Master of Science (MS)


Computer Science

Document Type



Delay Tolerant Networks are wireless networks that have sporadic network connectivity, thus rendering the existence of instantaneous end-to-end paths from a source to a destination difficult or impossible. Hence, in such networks, message delivery relies heavily on the store-and-forward paradigm to route messages. However, limited knowledge of the contact times between the nodes poses a big challenge to effective forwarding of messages. In this thesis, we discuss several aspects of routing in DTNs and present one algorithm and three variants for addressing the routing problem in DTNs: (i) the Look-ahead Protocol, in which the forwarding decision at each node to its immediate or one-hop neighbor is based on the position of the packet / message in the queue of the neighboring node(ii) Backpressure based lookahead, where a lookahead factor is introduced with the basic backpressure equation. This factor takes into account the difference of queue lengths from the neighbors, (iii) a two-step lookahead protocol, where the forwarding decision is sometimes based on the instantaneous one-hop neighbors of the neighboring node. We also present simulation results of these protocols and compare these results to the existing standard routing protocols for DTNs. In all the algorithms, we look to optimize the amount of network bandwidth used by looking one step ahead before making a forwarding decision. By considering the queue in the neighboring nodes, the amount of network resources consumed decreases. The protocols that we propose may come with a slightly higher hop-count per packet than most protocols, but we have tried to maintain a comparable delivery ratio with the existing standard protocols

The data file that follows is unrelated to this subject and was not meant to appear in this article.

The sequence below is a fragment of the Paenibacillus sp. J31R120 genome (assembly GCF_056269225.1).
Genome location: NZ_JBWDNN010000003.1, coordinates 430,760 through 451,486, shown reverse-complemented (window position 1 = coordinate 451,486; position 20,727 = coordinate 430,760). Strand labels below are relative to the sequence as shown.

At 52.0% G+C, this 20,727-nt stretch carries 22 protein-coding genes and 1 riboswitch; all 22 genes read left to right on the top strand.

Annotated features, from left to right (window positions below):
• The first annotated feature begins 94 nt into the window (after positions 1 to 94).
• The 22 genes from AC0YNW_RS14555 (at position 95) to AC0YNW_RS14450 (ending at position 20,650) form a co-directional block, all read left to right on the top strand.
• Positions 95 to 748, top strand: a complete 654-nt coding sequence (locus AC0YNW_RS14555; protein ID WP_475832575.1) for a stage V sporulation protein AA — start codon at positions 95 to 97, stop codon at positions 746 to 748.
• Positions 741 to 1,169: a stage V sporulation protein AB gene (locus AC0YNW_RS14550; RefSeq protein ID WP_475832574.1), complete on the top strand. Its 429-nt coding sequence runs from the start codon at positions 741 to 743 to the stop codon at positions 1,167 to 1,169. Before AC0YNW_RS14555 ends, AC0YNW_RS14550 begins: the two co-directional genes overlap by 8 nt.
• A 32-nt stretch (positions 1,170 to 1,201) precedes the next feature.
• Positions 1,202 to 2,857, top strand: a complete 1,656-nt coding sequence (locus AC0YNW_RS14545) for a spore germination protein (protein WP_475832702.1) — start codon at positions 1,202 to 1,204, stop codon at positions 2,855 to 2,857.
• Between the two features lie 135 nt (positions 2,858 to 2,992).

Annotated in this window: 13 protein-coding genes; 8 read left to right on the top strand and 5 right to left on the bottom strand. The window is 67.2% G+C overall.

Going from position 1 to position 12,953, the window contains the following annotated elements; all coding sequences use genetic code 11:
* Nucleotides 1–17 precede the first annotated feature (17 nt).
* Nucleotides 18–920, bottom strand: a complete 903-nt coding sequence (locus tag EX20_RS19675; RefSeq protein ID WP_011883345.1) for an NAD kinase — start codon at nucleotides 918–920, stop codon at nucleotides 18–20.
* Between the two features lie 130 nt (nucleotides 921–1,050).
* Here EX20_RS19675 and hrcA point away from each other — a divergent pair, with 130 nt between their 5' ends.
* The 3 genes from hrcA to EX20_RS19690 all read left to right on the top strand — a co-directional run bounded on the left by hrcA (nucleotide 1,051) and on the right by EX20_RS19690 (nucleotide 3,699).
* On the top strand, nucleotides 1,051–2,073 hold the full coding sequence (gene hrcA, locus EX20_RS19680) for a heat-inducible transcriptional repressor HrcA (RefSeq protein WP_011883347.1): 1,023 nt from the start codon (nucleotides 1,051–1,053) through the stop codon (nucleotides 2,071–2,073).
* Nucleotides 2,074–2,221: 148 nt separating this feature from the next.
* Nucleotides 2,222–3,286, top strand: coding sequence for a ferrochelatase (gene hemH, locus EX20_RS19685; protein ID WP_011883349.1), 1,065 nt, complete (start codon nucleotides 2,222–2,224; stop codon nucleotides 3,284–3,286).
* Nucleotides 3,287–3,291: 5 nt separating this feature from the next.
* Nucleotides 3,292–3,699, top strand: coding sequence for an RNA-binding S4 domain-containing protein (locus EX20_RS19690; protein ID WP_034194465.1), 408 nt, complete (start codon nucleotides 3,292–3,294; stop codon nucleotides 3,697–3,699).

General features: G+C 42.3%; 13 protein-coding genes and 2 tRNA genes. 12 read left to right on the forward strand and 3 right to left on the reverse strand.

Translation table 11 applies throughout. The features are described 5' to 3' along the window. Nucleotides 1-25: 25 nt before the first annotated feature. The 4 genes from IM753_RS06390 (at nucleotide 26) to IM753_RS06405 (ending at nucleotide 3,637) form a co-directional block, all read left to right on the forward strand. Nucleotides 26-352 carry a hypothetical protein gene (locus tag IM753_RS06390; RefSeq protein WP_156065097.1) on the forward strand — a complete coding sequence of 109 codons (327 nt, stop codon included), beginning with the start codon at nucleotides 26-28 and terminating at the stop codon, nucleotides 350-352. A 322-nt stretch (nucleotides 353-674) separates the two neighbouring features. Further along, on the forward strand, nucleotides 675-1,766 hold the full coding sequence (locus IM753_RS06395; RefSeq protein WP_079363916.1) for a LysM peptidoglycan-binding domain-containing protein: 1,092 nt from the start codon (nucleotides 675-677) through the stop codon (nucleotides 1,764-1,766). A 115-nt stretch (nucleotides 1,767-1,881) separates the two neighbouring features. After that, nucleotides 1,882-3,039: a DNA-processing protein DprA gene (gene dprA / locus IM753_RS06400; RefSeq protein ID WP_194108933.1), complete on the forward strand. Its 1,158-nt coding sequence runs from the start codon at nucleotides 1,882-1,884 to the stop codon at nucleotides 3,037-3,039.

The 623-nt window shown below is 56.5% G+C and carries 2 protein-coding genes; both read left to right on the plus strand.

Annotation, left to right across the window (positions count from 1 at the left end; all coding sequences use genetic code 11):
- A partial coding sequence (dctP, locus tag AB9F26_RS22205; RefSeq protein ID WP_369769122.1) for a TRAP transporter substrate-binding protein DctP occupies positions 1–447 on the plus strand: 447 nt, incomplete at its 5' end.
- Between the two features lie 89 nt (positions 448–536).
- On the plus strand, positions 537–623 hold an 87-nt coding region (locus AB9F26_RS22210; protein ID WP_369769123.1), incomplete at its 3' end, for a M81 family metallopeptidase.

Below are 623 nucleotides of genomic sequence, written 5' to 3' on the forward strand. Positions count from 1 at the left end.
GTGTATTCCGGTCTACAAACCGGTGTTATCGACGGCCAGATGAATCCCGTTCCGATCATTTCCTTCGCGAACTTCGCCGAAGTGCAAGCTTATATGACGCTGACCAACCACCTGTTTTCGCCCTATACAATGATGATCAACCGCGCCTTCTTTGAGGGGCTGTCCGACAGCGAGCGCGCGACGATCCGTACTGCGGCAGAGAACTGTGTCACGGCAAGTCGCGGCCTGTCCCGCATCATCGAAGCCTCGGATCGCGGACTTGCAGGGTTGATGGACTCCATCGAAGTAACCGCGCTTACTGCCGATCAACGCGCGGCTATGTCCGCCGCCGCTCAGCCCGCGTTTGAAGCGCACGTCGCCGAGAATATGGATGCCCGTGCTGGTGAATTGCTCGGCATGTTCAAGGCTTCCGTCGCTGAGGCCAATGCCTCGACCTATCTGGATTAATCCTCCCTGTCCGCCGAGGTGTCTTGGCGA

Document Availability at the Time of Submission

Release the entire work immediately for access worldwide.

Committee Chair

Kannan, Rajgopal